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Thanksgiving for all faithsDear Editor,I am astonished by the deftness with which, using only a truncated historical example and a poor sports analogy, Pastor Gene Linzey was able to take Thanksgiving away from the non-Judeo-Christian citizens of this country (23 percent, according to most recent census data) in this past Friday’s “Bible Answers” column.With nary an answer from the Bible in sight, Linzey tells us that “anyone can celebrate Thanksgiving Day,” but “only those who worship and honor the Living God can truly celebrate Thanksgiving Day as intended.”But, whose intentions are we talking about?If we look at the example of the Pilgrims, as he suggests, we see that, yes, they were giving thanks to their God at that first Thanksgiving feast.However, if we delve a little deeper into the historical context of the Pilgrims, we don’t need to go too far before remembering that they came to North America to escape being told by the establishment who and how to worship.Linzey expresses concern that without God, Thanksgiving “is relegated to a secular or pagan holiday.”And yet, a secular holiday it is, established in its modern form in 1941 by the United States Congress, a secular body constitutionally barred from making any religious pronouncements.Look at the text of the bill establishing the holiday, and you’ll be hard pressed to find any requirement of “belief in the ee Judeo-Christian God.”Finally, and perhaps most importantly, the pastor seems not to understand that gratitude is a state of being.“To be thankful” is a verb clause that does not require an object, and any object of gratitude is at the discretion of the one who feels grateful.While I am glad that Pastor Linzey is grateful to his God, I would thank him to not detract from the gratitude of those who believe and worship differently.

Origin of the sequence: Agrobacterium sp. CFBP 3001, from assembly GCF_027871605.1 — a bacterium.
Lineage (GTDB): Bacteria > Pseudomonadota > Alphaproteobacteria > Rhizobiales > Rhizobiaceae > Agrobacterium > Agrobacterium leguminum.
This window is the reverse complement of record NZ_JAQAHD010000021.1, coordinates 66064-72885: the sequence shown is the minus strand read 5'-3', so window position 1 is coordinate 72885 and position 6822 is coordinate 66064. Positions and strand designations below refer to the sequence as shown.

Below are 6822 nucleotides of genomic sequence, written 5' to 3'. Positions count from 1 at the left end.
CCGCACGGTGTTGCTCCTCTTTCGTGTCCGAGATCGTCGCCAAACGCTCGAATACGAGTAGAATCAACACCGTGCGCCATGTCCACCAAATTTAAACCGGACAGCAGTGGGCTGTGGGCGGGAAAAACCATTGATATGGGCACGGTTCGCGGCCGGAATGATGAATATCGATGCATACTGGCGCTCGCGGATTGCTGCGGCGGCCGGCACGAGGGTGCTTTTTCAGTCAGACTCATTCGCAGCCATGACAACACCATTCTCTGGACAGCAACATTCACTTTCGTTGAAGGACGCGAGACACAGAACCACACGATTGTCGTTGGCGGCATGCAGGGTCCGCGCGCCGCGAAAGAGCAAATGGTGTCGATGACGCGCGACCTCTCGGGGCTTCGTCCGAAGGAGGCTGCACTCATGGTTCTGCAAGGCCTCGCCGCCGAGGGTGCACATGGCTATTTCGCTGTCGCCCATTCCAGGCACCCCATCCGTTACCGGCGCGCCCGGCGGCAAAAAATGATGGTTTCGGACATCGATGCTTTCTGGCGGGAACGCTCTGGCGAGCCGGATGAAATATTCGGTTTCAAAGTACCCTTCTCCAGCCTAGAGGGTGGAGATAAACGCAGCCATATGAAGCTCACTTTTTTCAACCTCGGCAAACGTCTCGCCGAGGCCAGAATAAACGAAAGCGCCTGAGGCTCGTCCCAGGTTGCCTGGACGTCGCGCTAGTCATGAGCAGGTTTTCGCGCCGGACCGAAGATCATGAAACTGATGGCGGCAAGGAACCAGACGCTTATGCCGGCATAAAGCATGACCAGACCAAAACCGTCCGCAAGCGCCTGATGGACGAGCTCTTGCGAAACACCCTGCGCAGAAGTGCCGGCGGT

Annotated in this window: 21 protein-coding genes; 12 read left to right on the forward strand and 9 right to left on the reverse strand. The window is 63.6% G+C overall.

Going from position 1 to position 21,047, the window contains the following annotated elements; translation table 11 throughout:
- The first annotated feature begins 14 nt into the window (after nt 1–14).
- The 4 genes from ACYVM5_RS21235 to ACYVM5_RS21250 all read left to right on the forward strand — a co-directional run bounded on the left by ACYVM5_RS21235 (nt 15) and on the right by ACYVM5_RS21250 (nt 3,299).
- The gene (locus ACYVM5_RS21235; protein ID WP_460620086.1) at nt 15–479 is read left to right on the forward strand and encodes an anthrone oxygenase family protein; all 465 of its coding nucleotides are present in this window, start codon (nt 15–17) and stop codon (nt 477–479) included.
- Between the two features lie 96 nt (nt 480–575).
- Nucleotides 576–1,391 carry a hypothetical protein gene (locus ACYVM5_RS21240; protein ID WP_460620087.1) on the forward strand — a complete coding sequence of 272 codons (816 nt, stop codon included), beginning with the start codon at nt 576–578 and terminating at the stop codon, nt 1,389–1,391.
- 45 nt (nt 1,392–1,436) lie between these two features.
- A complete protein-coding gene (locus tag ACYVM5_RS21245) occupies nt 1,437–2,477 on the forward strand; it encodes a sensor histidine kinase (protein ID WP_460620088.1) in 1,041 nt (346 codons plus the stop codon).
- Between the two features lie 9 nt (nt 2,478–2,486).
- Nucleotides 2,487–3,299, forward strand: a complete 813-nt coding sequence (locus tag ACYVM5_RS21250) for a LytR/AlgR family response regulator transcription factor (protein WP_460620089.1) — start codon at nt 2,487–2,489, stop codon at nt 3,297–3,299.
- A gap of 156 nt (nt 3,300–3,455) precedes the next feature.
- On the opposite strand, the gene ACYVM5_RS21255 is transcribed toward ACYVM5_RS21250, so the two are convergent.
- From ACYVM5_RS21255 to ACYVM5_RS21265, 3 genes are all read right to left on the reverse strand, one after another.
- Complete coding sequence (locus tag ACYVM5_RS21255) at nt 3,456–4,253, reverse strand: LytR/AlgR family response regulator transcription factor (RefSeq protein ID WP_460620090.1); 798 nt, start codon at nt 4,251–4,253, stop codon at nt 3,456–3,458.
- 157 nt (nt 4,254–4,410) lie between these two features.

Rev. John A. CullinanUnitarian Church of Los Alamos